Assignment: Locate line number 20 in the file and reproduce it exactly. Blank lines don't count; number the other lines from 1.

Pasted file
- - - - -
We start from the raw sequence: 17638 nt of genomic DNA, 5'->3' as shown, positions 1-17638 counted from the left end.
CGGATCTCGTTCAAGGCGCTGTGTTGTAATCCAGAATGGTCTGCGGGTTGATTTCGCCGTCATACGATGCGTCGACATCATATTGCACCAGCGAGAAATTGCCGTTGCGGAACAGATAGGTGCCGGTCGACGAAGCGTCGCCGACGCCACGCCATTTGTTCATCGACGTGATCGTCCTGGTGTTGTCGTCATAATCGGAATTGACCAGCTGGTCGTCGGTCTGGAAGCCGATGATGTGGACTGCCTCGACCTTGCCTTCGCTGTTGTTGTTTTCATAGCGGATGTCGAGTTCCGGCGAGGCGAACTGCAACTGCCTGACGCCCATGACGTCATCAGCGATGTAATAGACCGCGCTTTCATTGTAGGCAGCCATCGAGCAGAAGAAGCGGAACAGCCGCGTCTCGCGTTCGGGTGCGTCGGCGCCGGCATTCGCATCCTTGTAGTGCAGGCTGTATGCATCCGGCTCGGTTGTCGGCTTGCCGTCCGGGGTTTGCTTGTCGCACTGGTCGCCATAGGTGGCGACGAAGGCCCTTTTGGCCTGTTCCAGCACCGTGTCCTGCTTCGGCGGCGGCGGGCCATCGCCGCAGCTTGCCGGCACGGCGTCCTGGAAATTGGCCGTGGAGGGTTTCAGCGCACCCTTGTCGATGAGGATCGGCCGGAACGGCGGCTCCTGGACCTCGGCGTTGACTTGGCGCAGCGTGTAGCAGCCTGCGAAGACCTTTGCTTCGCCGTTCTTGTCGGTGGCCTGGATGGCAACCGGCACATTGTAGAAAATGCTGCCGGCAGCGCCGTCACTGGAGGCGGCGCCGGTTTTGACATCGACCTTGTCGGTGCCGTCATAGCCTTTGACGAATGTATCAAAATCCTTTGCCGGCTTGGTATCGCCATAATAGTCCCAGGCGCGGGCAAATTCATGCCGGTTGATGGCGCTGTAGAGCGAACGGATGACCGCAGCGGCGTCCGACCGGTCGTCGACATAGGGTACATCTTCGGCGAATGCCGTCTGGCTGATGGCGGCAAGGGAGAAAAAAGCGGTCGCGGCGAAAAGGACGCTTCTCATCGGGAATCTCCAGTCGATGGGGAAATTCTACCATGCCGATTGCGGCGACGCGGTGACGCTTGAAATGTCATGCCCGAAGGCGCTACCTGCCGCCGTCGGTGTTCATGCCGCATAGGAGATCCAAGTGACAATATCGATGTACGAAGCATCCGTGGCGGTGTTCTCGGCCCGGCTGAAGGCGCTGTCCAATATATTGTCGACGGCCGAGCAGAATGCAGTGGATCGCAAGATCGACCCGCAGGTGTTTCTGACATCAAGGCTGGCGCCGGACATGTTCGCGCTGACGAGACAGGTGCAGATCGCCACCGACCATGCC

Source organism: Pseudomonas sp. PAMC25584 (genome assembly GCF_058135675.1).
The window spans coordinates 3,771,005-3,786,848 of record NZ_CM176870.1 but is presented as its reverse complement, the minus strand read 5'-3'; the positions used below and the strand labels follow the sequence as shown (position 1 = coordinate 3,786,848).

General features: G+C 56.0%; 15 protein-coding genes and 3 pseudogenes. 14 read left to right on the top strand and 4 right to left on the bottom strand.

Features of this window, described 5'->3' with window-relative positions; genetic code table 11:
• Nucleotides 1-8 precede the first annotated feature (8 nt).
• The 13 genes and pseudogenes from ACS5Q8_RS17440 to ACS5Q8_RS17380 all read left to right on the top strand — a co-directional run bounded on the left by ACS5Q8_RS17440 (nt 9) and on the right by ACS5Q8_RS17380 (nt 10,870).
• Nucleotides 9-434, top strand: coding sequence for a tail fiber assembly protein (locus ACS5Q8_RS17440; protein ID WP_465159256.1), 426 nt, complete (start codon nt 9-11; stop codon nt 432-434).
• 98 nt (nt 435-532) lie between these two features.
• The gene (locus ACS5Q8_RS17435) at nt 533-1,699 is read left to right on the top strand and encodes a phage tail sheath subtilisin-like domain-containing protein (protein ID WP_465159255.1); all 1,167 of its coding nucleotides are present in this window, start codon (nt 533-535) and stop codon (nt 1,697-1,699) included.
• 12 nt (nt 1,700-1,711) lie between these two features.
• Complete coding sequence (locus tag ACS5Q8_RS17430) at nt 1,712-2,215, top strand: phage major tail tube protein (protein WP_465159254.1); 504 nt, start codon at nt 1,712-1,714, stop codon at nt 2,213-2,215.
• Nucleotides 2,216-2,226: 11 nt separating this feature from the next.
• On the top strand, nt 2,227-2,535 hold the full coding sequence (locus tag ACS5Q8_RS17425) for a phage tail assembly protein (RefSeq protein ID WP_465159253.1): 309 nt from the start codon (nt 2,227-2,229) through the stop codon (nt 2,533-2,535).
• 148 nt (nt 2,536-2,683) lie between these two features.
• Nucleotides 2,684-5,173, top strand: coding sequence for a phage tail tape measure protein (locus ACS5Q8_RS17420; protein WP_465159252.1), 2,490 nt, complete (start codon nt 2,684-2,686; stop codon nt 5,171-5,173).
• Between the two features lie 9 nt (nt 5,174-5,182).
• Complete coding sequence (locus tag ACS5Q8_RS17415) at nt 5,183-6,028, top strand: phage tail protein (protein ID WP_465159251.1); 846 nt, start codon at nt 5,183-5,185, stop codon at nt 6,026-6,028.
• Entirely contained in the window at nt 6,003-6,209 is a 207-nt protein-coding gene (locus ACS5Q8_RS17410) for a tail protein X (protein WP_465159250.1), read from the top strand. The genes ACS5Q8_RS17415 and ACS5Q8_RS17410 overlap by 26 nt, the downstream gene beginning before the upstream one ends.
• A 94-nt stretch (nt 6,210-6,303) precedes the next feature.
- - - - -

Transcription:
• Entirely contained in the window at nt 6,003-6,209 is a 207-nt protein-coding gene (locus ACS5Q8_RS17410) for a tail protein X (protein WP_465159250.1), read from the top strand. The genes ACS5Q8_RS17415 and ACS5Q8_RS17410 overlap by 26 nt, the downstream gene beginning before the upstream one ends.